The Chinese Consumer – What is wrong with MCD and YUM?

I found it somewhat interesting that the CEOs of YUM and MCD both blamed poor same-store sales trends on the Chinese economy that grew 9% in 3Q09. 


Anecdotal evidence of the behavior of the Chinese consumer is very difficult to come by.  Today, I read an interesting survey on the Chinese consumer and it completely contradicts what the management teams of both YUM and MCD are saying about what is impacting their business.


First, YUM Brands CEO David Novak said on the company’s 3Q09 conference call that “I don't know when the China economy will improve, my guess is that it will strengthen before the rest of the world.”


More to the point, I specifically asked MCD’s management during its 3Q09 earnings call why it felt the need to pull back on China unit growth when GDP grew nearly 9% last quarter.  The answer was so flip I felt like I was dismissed as being uninformed about the Chinese economy. 


Here is MCD’s response to my question...  “GDP in China is very much driven by infrastructure investment.  So you've got to separate GDP from consumer spending.  Two different animals and then, worry is growing around the country.  So the Chinese consumer is a big saver when they're worried about what's going on, and so we've seen that.  We're not going to chase the traffic there from a significant price point of view.  And so, we see the consumer coming back there, so it's not any kind of long-term concern but the GDP numbers that you hear are the level of infrastructure investment that's being put in along with incentives for things like car buying, et cetera, which do not affect the consumer every day on the retail side.  And so, we modeled on the retail data and plan ourselves accordingly.”


MCD went so far as to cut back unit development in China and YUM did not.  I have thought that YUM should do this for six months now, but management suggests that I should not think like a typical US-centric restaurant analyst and I need to view China differently.  Time will tell.


Over the years I have found BIGresearch very helpful in detecting consumer trends here in the US.  BIGresearch just recently published a poll on the Chinese consumer that makes me question what both YUM and MCD are saying about the Chinese consumer.  Although both companies stated that they are seeing signs of improvement in China, both companies are expecting some softness to remain in the near-term as a result of the relatively weak consumer.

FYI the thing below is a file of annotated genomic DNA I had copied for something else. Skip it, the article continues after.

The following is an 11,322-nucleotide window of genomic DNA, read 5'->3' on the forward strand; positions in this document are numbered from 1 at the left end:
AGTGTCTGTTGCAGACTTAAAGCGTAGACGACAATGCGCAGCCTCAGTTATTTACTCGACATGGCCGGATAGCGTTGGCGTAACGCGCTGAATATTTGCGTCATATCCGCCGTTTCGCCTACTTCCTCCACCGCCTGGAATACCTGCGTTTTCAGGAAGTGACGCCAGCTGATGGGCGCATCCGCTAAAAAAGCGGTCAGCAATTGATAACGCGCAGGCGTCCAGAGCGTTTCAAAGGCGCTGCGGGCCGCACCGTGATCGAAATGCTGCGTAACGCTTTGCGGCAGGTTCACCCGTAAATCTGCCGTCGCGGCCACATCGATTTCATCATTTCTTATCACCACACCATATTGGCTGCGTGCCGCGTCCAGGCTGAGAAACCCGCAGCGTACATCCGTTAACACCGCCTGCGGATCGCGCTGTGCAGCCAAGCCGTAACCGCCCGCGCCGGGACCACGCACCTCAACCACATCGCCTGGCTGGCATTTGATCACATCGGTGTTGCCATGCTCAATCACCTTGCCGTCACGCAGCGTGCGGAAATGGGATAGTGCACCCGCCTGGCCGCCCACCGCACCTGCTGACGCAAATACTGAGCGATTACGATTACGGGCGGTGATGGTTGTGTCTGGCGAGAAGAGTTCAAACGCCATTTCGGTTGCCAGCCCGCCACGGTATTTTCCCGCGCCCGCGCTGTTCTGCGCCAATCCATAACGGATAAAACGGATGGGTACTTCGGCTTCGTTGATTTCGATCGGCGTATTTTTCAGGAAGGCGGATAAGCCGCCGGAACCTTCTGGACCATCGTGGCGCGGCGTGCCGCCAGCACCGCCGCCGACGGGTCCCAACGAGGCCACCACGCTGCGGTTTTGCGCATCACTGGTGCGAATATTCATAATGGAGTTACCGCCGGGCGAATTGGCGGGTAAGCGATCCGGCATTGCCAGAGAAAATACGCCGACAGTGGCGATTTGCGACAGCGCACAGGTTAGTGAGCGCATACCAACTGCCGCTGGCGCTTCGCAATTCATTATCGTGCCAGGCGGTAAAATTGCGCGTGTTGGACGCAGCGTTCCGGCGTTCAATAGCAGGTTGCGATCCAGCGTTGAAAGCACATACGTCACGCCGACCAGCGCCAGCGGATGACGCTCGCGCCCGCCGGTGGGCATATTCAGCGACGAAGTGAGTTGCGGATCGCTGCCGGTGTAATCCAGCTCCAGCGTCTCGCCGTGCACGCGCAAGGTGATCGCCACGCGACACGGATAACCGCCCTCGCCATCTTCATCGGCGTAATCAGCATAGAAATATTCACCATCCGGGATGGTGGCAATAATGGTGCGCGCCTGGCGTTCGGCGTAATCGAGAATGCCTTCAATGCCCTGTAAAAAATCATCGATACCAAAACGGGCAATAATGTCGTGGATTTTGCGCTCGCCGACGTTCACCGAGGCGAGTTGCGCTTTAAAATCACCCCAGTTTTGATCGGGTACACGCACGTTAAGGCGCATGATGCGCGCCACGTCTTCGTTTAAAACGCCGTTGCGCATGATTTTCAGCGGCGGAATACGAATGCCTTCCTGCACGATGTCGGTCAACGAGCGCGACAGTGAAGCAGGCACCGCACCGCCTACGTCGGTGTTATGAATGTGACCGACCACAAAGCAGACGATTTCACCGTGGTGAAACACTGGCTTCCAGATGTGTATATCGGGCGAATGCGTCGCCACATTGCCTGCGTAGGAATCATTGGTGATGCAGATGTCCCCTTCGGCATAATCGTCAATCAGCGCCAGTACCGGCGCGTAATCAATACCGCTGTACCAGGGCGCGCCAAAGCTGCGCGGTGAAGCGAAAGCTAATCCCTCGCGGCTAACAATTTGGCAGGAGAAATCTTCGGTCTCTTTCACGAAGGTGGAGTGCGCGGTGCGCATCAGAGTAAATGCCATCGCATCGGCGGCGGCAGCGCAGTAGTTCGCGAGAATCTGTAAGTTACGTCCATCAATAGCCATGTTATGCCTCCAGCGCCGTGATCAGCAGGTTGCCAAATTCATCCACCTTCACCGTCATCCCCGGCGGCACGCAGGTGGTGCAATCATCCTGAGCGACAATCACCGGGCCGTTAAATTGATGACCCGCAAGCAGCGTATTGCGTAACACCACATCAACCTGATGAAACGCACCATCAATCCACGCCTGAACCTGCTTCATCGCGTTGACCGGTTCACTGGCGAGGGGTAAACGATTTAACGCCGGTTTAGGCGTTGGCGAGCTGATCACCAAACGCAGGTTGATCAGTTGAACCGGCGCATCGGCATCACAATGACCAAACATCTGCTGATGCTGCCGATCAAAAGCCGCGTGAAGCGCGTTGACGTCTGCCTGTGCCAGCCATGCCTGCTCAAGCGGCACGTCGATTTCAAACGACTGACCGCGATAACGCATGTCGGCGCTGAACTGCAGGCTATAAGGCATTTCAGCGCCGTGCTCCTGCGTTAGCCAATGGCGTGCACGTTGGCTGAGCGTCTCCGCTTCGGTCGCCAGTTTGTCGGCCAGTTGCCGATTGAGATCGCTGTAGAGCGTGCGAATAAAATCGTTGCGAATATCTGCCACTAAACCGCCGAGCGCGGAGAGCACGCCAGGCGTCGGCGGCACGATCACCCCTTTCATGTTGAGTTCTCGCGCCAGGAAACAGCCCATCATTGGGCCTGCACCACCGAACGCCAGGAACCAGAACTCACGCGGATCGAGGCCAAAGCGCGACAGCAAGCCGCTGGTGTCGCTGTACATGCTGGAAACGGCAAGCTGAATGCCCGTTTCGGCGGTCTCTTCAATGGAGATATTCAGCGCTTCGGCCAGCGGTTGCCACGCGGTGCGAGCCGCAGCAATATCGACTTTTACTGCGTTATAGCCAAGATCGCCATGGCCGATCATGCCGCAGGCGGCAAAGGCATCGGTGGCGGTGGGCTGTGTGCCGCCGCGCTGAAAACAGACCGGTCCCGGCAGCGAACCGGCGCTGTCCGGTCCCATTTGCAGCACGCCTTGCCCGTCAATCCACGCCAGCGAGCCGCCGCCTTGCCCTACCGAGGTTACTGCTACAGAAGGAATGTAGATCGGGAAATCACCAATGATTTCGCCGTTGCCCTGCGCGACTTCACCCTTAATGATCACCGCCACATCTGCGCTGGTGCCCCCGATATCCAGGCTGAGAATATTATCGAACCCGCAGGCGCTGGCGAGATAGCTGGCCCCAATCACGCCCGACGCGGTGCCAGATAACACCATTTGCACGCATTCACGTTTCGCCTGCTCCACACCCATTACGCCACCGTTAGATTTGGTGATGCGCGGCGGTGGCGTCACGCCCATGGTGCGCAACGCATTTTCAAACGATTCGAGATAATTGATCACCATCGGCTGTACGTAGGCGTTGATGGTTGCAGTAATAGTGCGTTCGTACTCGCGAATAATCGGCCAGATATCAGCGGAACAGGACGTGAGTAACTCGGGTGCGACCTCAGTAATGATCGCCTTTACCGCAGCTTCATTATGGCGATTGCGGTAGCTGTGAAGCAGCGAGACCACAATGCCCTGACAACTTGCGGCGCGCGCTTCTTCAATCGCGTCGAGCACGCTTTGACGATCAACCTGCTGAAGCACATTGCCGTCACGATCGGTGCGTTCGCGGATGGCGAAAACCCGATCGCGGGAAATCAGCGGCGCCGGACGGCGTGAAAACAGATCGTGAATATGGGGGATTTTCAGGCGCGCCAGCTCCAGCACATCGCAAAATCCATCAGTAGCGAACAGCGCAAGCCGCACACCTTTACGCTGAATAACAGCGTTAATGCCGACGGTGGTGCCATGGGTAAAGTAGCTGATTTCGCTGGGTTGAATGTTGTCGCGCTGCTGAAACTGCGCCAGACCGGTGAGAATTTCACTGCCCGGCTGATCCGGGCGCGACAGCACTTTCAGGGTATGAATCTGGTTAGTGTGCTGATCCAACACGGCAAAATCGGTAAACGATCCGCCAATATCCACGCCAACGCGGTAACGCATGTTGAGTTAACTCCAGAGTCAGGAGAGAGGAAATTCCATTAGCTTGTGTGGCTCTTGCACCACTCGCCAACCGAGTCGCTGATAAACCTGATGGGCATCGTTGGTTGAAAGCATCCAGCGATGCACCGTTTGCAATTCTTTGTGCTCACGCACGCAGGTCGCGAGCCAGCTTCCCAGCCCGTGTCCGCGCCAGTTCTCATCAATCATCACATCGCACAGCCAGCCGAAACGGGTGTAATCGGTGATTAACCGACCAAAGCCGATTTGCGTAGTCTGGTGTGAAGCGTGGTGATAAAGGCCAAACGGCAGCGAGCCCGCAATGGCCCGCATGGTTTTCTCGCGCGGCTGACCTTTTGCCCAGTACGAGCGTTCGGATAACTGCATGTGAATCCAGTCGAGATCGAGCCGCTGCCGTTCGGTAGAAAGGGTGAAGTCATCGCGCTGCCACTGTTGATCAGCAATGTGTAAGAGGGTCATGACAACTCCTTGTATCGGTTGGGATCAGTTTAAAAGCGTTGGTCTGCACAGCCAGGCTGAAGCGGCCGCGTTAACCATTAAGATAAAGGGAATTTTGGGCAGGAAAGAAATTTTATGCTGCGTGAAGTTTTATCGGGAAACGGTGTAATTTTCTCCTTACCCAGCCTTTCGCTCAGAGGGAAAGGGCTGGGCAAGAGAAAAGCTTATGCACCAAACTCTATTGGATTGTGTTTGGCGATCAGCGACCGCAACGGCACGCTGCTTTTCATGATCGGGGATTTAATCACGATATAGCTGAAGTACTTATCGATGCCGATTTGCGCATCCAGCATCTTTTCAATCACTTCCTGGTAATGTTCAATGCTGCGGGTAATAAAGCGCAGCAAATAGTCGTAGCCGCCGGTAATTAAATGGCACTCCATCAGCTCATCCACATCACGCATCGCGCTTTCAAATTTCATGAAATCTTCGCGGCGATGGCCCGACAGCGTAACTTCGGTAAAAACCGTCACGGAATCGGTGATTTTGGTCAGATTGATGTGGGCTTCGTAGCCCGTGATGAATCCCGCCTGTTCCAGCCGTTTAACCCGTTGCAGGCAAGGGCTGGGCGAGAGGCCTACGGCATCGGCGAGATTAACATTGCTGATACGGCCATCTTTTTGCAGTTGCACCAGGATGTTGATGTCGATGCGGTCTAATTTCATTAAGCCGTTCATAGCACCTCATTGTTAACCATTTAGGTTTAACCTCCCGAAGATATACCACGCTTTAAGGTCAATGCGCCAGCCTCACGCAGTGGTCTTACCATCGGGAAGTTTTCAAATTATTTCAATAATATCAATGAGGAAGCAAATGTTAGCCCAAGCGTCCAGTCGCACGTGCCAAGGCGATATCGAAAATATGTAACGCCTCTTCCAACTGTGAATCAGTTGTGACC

According to the BIGresearch poll “The effects of a global recession continue to be felt around the world, except maybe China, where credit is flowing, and consumer confidence is rising and young Chinese consumers are planning to spend money.”


According to BIGresearch’s 17th China Quarterly, of which there were 12,641 18-34 year olds and 15,168 total respondents, 64.7% of Chinese Consumers 18-34 are confident/very confident in the chances for a strong economy versus 61.3% in Q2 2009, and up almost 40% from Q4 2008.  It would make sense that this sequential improvement in consumer sentiment would be reflected in MCD’s and YUM’s China results, but YUM’s same-store sales growth in China continued to decline in 3Q09 on a 2-year average basis and MCD’s comps are still running negative. 


According to the survey, “The improving trend likely reflects the success of the large stimulus package introduced by the government in early 2009.”  But there is no love for KFC or McDonald’s! 


The survey goes on to say “the young Chinese consumers have a higher propensity to buy a new vehicle or make a big dollar purchase than Americans the same age, which could be due to growing credit markets in China. For example, 24% of Chinese Consumers say they are planning to buy/lease a vehicle in the next six months, up 22.0% quarter-over-quarter, and a whopping 64.7% year-over-year. This compares to 13.4% of 18-34 year old Americans who say the same.  It appears that the young Chinese consumer economic outlook has started to improve.”


As compared to the US consumer, the Chinese confidence in the economy is increasing and their outlook regarding employment is better.  If we saw the same trends in the US, nobody would be making excuses for poor trends.  Instead, we all would be asking what is wrong with the concept.  Right now, both companies are getting a free pass on trends in China.

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